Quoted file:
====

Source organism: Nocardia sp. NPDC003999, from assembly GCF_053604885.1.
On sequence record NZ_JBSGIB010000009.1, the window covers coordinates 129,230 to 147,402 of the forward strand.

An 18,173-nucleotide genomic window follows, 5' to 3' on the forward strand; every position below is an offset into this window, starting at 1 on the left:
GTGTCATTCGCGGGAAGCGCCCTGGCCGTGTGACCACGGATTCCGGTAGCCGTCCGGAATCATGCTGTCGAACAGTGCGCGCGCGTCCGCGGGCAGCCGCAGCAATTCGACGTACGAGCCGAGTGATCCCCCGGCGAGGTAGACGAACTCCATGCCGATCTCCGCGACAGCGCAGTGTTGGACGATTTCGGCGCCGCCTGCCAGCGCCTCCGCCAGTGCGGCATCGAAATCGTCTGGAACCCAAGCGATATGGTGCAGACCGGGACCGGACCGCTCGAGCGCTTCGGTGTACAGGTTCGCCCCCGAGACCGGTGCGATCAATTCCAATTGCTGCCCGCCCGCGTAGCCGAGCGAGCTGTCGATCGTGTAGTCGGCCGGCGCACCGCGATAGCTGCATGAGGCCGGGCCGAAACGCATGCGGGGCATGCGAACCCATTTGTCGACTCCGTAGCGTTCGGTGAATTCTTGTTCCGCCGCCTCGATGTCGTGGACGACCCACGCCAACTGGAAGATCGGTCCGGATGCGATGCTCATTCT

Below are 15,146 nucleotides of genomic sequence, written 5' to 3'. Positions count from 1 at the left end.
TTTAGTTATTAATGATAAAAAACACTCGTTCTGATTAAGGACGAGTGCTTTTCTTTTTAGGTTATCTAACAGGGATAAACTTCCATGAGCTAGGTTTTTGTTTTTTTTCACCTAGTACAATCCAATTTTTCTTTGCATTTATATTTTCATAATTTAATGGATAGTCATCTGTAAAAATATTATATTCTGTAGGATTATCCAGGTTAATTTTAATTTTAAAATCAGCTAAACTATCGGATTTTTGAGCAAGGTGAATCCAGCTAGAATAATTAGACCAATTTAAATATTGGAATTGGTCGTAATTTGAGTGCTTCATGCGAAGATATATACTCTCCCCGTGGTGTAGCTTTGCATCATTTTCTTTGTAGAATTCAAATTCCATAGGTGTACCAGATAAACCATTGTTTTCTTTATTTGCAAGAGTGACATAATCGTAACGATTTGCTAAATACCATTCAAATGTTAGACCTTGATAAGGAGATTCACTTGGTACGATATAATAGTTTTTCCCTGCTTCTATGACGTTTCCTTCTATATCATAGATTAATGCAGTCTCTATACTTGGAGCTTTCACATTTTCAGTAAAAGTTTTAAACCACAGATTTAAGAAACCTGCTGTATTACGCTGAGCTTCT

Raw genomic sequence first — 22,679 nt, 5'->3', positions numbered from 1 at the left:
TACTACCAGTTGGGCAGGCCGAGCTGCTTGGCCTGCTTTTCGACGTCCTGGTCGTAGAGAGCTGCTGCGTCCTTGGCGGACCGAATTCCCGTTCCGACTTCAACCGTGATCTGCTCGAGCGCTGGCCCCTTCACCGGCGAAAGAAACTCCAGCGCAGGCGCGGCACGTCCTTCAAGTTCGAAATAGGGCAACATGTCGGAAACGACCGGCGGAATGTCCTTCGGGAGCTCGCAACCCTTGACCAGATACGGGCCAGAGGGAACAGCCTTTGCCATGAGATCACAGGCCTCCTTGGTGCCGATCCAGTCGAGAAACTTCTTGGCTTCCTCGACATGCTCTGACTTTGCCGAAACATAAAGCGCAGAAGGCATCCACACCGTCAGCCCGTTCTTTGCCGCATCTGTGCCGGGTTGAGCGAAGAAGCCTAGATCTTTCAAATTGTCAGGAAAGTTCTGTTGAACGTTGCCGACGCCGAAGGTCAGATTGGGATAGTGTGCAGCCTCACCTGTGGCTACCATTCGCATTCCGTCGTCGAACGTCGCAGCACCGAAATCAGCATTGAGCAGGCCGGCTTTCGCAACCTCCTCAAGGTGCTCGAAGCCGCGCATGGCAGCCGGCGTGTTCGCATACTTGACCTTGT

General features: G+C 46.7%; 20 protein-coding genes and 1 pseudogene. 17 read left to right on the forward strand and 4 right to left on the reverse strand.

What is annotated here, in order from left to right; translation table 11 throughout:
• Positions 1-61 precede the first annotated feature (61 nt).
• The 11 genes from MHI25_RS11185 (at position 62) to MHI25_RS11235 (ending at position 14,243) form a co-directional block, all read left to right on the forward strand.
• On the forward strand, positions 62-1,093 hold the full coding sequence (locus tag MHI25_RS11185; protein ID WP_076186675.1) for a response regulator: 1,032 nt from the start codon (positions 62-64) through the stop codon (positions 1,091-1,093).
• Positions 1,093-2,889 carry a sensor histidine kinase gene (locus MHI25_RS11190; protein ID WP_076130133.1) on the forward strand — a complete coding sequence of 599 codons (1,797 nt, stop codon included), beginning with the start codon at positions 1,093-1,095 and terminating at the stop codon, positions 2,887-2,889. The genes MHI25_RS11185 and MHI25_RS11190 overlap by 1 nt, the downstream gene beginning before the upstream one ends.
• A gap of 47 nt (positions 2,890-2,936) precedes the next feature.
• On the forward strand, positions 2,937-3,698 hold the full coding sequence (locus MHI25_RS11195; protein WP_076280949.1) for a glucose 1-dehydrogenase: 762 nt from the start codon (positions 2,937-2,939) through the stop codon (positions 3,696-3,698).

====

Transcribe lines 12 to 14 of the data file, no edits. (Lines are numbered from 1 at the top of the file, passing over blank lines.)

• The 11 genes from MHI25_RS11185 (at position 62) to MHI25_RS11235 (ending at position 14,243) form a co-directional block, all read left to right on the forward strand.
• On the forward strand, positions 62-1,093 hold the full coding sequence (locus tag MHI25_RS11185; protein ID WP_076186675.1) for a response regulator: 1,032 nt from the start codon (positions 62-64) through the stop codon (positions 1,091-1,093).
• Positions 1,093-2,889 carry a sensor histidine kinase gene (locus MHI25_RS11190; protein ID WP_076130133.1) on the forward strand — a complete coding sequence of 599 codons (1,797 nt, stop codon included), beginning with the start codon at positions 1,093-1,095 and terminating at the stop codon, positions 2,887-2,889. The genes MHI25_RS11185 and MHI25_RS11190 overlap by 1 nt, the downstream gene beginning before the upstream one ends.